Lectures, 3 hours per week.
Prerequisite(s): CHEM 2P32; three CHEM credits numbered 2(alpha)90 or above.
Note: CHEM 4P30 recommended. May be taken concurrently.

CHEM 4P60
Principles of Polymer Chemistry
Polymer synthesis involving condensation, living anionic and cationic polymerization and atom transfer radical polymerization. Cross-linked and dendritic polymers and their properties, and the role played by polymers in biomedical applications such as drug delivery and implantable devices.
Lectures, seminar, 3 hours per week.
Prerequisite(s): CHEM 2P20 and 2P21.
Note: CHEM 3P20 and 3P21 are recommended.

CHEM 4P61
Principles of Silicon Chemistry
Chemistry of silicon in organic, organometallic and polymeric compounds emphasizing structure, bonding and reactivity. Applications of silicon in the biomedical field and the interaction with biomolecules.
Lectures, 3 hours per week.
Prerequisite(s): CHEM 2P20 and 2P21.
Note: CHEM 2P32, 3P20 and 3P21 are recommended.

CHEM 4P67
Biophysical Techniques
(also offered as BCHM 4P67 and BTEC 4P67)
Modern instrumental methods of biotechnology emphasizing understanding theory. Development of newer technologies which utilize biological components. Topics include optical, X-ray and NMR techniques, separation techniques, hybridization assays, immunoassays, biosensors and mass spectral techniques; membrane chemistry.
Lectures, seminar, 3 hours per week.
Prerequisite(s): CHEM 2P21 and 2P63 or permission of the instructor.

CHEM 4P92
Library Research and Seminar
Detailed study of the scientific literature under faculty supervision.
Restriction: open to students in the BSc with Major Chemistry program with a minimum of 15.0 overall credits or permission of the Department.
Note: the results of the study will be written up in a major essay and presented as a formal seminar.

SCIENCE COURSES

SCIE 1P50
Science and Society I
Basic questions and problems in understanding the nature of science in relation to current environmental issues and their impact on society. Most common scientific concepts and theories associated with major environmental problems facing the world today.
Lectures, 3 hours per week; seminar, 1 hour alternate weeks.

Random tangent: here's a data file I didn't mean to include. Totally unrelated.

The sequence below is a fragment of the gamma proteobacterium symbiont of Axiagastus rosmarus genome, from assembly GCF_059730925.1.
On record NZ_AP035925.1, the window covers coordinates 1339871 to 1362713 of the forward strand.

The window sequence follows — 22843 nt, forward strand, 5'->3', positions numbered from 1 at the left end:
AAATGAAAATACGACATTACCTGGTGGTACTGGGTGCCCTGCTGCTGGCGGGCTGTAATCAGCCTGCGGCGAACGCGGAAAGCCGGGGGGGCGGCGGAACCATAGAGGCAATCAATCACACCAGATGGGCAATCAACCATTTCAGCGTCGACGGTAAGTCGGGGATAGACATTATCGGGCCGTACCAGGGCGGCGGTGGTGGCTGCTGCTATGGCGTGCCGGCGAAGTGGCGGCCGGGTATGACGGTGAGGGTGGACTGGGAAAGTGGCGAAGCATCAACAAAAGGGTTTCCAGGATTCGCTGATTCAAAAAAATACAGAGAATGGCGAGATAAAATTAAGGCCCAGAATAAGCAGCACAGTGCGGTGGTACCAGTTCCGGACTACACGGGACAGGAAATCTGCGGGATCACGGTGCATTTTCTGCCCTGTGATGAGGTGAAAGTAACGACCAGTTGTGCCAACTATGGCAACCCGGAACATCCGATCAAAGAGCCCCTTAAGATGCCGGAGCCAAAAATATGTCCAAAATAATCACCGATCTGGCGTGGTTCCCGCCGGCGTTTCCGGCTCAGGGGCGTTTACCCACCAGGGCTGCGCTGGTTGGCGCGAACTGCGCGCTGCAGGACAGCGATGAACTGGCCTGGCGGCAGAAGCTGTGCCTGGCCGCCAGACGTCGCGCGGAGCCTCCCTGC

Note: for non-science majors. Co-ordinated through the Department of Chemistry.

SCIE 1P51
Science and Society II
Introduction to interrelationships between science, technology and society. Topics include the nature of science and technology, genetic engineering, pharmaceutical industry and food additives.
Lectures, 3 hours per week; seminar, 1 hour alternate weeks.
Note: for non-science majors. Co-ordinated through the Department of Chemistry.

SCIE 1P52
Chemistry in Everyday Life
Basic chemical knowledge needed to evaluate current controversies involving food, health, drug and energy issues.
Note: offered online. Intended for non-science majors. Co-ordinated through the Department of Chemistry.

CO-OP COURSES

CHEM 0N01
Work Placement I
First co-op work placement (4 months) with an approved employer.
Restriction: open to CHEM Co-op students.

CHEM 0N02
Work Placement II
Second co-op work placement (4 months) with an approved employer.
Restriction: open to CHEM Co-op students.

CHEM 0N03
Work Placement III
Third co-op work placement (4 months) with an approved employer.
Restriction: open to CHEM Co-op students.

CHEM 0N04
Work Placement IV
Optional Co-op work placement (4 months) with an approved employer.
Restriction: open to CHEM Co-op students.

CHEM 0N05
Work Placement V
Optional Co-op work placement (4 months) with an approved employer.
Restriction: open to CHEM Co-op students.

CHEM 2C01
Co-op Reflective Learning and Integration I